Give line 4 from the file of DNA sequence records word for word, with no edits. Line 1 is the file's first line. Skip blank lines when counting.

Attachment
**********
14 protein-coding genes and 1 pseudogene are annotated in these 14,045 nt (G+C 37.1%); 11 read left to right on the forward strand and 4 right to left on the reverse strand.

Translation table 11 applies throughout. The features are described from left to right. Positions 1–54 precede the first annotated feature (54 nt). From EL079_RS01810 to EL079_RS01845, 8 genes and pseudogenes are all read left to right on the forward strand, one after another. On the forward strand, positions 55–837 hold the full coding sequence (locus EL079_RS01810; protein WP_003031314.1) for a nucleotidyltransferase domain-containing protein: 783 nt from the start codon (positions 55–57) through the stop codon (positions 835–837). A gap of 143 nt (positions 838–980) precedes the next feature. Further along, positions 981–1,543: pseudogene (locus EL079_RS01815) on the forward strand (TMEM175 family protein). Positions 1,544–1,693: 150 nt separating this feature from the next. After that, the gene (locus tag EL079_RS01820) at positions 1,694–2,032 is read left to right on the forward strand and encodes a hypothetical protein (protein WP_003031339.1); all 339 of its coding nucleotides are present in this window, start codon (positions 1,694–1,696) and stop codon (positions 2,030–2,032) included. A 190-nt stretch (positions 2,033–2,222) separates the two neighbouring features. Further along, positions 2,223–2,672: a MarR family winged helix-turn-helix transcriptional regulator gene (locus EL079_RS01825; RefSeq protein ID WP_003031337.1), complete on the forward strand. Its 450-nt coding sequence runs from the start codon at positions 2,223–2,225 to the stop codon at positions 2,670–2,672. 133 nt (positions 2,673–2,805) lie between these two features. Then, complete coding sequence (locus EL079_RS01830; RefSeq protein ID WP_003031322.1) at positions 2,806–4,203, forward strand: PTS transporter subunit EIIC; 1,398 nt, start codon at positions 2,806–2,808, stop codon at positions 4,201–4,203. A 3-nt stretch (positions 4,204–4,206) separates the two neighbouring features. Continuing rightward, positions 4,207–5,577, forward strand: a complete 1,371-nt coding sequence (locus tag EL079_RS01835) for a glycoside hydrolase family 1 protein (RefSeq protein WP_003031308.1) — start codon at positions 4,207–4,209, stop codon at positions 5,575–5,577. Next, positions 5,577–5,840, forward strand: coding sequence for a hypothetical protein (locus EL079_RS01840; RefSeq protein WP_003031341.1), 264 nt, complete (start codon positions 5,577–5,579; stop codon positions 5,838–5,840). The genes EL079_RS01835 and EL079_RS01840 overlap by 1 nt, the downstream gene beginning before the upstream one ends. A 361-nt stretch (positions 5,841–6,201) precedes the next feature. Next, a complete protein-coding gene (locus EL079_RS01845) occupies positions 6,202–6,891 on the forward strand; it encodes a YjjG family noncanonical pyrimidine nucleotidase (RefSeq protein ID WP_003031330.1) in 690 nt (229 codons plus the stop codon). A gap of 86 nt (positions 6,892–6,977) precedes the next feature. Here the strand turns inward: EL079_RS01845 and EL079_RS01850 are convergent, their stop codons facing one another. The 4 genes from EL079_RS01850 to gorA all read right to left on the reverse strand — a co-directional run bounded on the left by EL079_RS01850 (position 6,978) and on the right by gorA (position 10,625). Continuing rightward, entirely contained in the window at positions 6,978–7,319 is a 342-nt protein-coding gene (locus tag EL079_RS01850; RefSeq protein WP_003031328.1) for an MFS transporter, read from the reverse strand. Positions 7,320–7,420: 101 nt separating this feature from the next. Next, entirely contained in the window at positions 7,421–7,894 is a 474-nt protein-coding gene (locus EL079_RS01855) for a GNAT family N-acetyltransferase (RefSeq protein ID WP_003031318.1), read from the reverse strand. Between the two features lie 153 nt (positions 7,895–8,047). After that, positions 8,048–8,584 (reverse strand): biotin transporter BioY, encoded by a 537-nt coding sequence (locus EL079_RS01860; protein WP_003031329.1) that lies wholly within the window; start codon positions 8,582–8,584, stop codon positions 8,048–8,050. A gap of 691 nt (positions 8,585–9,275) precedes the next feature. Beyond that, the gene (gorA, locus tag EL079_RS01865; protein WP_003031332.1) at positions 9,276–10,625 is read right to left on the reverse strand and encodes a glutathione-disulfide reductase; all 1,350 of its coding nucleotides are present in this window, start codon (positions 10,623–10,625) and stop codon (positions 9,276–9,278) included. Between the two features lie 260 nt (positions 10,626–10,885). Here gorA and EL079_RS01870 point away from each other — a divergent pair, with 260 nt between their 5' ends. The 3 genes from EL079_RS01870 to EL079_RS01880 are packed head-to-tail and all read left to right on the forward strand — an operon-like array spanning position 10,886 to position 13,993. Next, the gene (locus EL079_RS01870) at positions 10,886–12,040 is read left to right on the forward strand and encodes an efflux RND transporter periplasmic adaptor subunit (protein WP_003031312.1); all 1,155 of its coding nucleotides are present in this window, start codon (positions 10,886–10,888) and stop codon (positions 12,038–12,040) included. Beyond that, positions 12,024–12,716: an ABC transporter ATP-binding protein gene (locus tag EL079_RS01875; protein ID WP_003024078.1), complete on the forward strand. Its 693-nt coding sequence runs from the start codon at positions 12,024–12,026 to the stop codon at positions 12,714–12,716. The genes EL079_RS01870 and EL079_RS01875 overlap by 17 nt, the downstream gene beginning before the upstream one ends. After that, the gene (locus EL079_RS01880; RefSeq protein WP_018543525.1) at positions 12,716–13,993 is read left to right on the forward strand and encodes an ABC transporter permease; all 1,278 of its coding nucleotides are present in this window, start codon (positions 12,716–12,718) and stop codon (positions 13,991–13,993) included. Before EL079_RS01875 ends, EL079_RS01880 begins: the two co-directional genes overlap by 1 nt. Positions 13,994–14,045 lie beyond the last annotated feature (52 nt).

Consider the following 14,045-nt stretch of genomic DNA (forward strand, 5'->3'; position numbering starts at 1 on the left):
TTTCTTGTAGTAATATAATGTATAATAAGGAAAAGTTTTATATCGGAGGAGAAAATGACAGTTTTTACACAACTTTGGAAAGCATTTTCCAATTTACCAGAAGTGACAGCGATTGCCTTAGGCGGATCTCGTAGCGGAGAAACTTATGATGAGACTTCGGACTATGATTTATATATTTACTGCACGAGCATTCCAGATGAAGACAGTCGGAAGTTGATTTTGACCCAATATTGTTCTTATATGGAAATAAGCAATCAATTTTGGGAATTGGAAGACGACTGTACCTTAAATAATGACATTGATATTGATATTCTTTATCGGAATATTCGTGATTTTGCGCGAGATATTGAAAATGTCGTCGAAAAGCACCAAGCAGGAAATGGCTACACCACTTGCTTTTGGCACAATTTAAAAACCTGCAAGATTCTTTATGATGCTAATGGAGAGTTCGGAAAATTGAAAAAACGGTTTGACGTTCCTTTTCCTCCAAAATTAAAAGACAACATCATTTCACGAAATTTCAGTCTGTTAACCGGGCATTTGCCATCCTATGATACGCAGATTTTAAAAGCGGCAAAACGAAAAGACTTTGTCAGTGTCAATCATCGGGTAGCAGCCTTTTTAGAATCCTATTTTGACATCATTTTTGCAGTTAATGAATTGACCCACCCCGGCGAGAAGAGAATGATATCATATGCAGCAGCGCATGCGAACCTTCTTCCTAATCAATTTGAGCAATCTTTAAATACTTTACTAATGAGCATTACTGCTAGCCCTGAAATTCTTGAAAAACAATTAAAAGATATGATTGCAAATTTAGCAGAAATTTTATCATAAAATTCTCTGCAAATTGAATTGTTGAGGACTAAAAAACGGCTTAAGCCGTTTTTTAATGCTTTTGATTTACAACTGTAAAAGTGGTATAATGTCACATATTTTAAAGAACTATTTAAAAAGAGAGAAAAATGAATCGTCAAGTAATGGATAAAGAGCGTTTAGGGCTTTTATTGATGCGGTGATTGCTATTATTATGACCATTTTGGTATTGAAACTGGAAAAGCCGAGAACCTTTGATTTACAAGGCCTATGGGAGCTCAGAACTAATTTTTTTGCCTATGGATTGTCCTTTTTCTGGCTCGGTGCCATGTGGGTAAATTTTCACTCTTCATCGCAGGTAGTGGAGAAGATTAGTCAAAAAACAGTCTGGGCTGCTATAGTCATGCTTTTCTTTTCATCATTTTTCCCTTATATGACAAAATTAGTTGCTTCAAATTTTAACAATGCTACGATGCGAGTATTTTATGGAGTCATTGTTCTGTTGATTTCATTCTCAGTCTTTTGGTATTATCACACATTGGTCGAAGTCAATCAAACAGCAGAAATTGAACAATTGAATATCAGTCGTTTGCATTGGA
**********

TTTCTTGTAGTAATATAATGTATAATAAGGAAAAGTTTTATATCGGAGGAGAAAATGACAGTTTTTACACAACTTTGGAAAGCATTTTCCAATTTACCAGAAGTGACAGCGATTGCCTTAGGCGGATCTCGTAGCGGAGAAACTTATGATGAGACTTCGGACTATGATTTATATATTTACTGCACGAGCATTCCAGATGAAGACAGTCGGAAGTTGATTTTGACCCAATATTGTTCTTATATGGAAATAAGCAATCAATTTTGGGAATTGGAAGACGACTGTACCTTAAATAATGACATTGATATTGATATTCTTTATCGGAATATTCGTGATTTTGCGCGAGATATTGAAAATGTCGTCGAAAAGCACCAAGCAGGAAATGGCTACACCACTTGCTTTTGGCACAATTTAAAAACCTGCAAGATTCTTTATGATGCTAATGGAGAGTTCGGAAAATTGAAAAAACGGTTTGACGTTCCTTTTCCTCCAAAATTAAAAGACAACATCATTTCACGAAATTTCAGTCTGTTAACCGGGCATTTGCCATCCTATGATACGCAGATTTTAAAAGCGGCAAAACGAAAAGACTTTGTCAGTGTCAATCATCGGGTAGCAGCCTTTTTAGAATCCTATTTTGACATCATTTTTGCAGTTAATGAATTGACCCACCCCGGCGAGAAGAGAATGATATCATATGCAGCAGCGCATGCGAACCTTCTTCCTAATCAATTTGAGCAATCTTTAAATACTTTACTAATGAGCATTACTGCTAGCCCTGAAATTCTTGAAAAACAATTAAAAGATATGATTGCAAATTTAGCAGAAATTTTATCATAAAATTCTCTGCAAATTGAATTGTTGAGGACTAAAAAACGGCTTAAGCCGTTTTTTAATGCTTTTGATTTACAACTGTAAAAGTGGTATAATGTCACATATTTTAAAGAACTATTTAAAAAGAGAGAAAAATGAATCGTCAAGTAATGGATAAAGAGCGTTTAGGGCTTTTATTGATGCGGTGATTGCTATTATTATGACCATTTTGGTATTGAAACTGGAAAAGCCGAGAACCTTTGATTTACAAGGCCTATGGGAGCTCAGAACTAATTTTTTTGCCTATGGATTGTCCTTTTTCTGGCTCGGTGCCATGTGGGTAAATTTTCACTCTTCATCGCAGGTAGTGGAGAAGATTAGTCAAAAAACAGTCTGGGCTGCTATAGTCATGCTTTTCTTTTCATCATTTTTCCCTTATATGACAAAATTAGTTGCTTCAAATTTTAACAATGCTACGATGCGAGTATTTTATGGAGTCATTGTTCTGTTGATTTCATTCTCAGTCTTTTGGTATTATCACACATTGGTCGAAGTCAATCAAACAGCAGAAATTGAACAATTGAATATCAGTCGTTTGCATTGGA